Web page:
In Mexico, Growing Popular Movement Calls for End to Drug War

The Mexican government's drug war strategy currently focuses on using the military to go after the heads of the cartels. Calderon can claim the arrest and killing of many ranking narcos, which has disrupted the cartel operations. But it seems, though the government denies this, to have caused only more violence as drug lords fight over succession and turf.

Sicilia's coalition wants the drug war to demilitarize, but a dispute within the movement suggests that such a strategy would be difficult to implement. For days, leaders of the mostly leftist movement said they would not call for an immediate departure of the army from the streets because, in some areas, people see the army presence as better than the vacuum it would leave. But the final conference for mapping out a protest strategy was held Friday in beleaguered Juarez, where many believe the army is ineffective and abusive. Local activists pushed into the final document a call for an immediate military withdrawal.

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Mexican poet Javier Sicilia. By Gael Gonzalez/Reuters

On Saturday, Sicilia insisted that the subject is still up for discussion in places where the military's presence is still wanted. The plan had been rushed out at the end of a grueling week; it was a moment of typically disorganized movement politics, but also reflected real divisions in the country.

Some analysts, such as Jorge Castaneda, propose that security forces target criminals based on how violent they are, rather than their stature in trafficking drugs. That way, without making explicit deals with the narcos, they might modify their behavior.

Or Mexico could return to the strategy of the PRI, which may retake the presidency next year, when term limits bar Calderon from running again. A legendary patronage machine that ruled Mexico for 70 years, the PRI's presumed candidate seems to be standing by the militarized drug war. But Mexican analyst Jorge Chabat says the party tries to subtly remind people things were quieter when PRI was in power and enveloped the cartels amid a layer of mediation and complicity. The PRI could once again allow its local officials to make deals with the narcos to reduce violence while looking the other way on the drug trade.

It might be too late for that. As the war has dragged on, the cartels have become more inclined to massacres and mass graves. They have diversified into systematic extortion of businesses, kidnapping for ransom, and bootlegging products. At this point, says Brookings Institution Mexico expert Vanda Felbab-Brown, de facto deals with the narcos could result in their snatching sovereignty away from local officials even more than they do now. That would weaken the Mexican government itself and undermine U.S.-Mexico relations. Others worry about newly enriched cartels -- estimates already have them annually raking in $20 to $30 billion in cash, dwarfing the $1.4 billion the U.S. has pledged to Mexican military and law enforcement aid over three years -- trafficking heavy weapons or hand grenades into the United States. They could corrupt or outright infiltrate U.S. law enforcement, as they have in Mexico.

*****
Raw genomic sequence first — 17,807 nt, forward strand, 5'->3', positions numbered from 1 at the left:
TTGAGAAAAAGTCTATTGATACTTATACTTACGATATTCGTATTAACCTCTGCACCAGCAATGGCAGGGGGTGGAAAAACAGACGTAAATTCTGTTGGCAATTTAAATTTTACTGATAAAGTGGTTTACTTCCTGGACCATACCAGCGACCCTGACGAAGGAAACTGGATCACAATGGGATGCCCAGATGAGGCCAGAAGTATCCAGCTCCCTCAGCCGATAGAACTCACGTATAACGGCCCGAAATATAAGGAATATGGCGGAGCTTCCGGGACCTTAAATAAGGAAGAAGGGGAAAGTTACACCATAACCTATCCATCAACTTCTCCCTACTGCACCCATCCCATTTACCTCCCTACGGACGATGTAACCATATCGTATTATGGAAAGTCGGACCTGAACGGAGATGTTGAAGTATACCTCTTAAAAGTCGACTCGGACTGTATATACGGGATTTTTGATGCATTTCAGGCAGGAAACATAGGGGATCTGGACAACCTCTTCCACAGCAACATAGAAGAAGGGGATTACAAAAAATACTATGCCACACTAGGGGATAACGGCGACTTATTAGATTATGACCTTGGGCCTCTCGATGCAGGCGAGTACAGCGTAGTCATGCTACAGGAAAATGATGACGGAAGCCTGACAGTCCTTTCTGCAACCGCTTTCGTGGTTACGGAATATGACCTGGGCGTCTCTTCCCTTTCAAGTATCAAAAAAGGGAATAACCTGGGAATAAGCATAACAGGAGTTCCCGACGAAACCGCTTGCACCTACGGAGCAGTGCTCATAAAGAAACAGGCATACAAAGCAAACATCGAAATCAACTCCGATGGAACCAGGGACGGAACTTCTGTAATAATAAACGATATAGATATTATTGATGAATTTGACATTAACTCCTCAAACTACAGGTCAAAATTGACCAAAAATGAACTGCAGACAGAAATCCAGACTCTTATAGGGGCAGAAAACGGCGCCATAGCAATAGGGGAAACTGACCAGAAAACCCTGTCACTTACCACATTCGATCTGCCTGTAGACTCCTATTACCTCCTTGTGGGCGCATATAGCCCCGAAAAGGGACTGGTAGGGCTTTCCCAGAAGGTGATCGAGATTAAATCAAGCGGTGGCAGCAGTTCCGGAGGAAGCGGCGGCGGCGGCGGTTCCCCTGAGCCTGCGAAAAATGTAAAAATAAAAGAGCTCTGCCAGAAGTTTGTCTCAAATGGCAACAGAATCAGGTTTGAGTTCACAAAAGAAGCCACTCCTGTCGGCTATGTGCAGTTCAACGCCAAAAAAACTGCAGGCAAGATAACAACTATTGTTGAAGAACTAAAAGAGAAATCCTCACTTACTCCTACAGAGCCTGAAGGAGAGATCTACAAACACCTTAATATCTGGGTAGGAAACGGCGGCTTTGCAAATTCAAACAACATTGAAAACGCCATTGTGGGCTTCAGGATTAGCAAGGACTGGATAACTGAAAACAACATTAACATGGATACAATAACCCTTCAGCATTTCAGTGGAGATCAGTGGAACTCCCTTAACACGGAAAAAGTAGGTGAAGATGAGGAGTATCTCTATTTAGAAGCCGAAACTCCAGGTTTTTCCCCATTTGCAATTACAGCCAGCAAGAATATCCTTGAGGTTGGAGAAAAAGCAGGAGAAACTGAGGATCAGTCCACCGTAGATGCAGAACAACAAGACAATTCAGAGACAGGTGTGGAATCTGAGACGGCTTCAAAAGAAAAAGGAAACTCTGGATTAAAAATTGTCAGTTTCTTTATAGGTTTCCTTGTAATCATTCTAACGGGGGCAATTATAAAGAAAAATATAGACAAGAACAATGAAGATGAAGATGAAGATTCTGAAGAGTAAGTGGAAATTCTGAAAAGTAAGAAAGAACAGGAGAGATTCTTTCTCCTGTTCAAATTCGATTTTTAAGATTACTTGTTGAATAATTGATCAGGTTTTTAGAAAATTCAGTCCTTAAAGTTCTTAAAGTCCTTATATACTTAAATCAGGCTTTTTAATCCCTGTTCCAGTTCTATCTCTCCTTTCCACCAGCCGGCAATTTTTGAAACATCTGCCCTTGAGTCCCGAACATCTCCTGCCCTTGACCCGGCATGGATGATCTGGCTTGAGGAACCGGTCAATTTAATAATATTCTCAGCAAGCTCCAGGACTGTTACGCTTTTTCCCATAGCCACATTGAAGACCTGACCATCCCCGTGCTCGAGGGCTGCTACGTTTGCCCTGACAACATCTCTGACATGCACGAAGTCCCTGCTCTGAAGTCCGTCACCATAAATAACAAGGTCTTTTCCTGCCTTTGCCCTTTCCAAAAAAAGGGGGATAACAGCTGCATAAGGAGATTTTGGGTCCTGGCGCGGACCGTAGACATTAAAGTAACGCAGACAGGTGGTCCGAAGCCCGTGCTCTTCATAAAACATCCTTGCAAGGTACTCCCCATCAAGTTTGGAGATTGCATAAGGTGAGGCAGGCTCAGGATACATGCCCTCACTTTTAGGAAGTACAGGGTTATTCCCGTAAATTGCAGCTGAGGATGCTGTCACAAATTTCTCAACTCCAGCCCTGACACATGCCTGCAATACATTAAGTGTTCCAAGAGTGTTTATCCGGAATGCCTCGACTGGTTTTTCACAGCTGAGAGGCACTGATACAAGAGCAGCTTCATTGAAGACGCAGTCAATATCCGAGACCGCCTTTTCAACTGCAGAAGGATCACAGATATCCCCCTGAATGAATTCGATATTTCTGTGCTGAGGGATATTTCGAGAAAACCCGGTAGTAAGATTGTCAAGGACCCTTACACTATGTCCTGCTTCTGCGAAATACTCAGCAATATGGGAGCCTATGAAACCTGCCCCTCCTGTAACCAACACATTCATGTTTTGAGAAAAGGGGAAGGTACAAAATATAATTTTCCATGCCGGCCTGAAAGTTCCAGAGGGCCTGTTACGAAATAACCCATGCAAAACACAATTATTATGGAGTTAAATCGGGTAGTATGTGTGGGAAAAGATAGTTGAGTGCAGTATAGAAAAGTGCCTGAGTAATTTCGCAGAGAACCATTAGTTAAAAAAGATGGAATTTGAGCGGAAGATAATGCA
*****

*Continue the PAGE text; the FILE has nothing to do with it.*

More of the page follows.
Deal-making wouldn't satisfy Sicilia either, who wants widespread social renewal, not a peace that subjugates Mexicans to a new conspiracy between pols and narcos. His call for a dialogue about legalizing drugs and ending U.S. assistance to Mexico's military is unlikely to go over well in Washington, but most U.S. policy makers share his desire for more accountability in elections laws, more investment in education and employment, and independent courts.

Closely followed in the press, Sicilia has the public eye and seems besieged by everyone with a cause -- indigenous rights, election reform, feminicide. He has trouble saying "no" to such groups asking for his support, in part because he sees them all as stemming from the same institutional rot and impunity that breeds criminality. Even the dead criminals, he says, should be mourned as war victims.

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Larry Kaplow is a freelance reporter living in Mexico City. He previously covered the Middle East for 12 years with Newsweek and Cox Newspapers, including more than six years in Baghdad.

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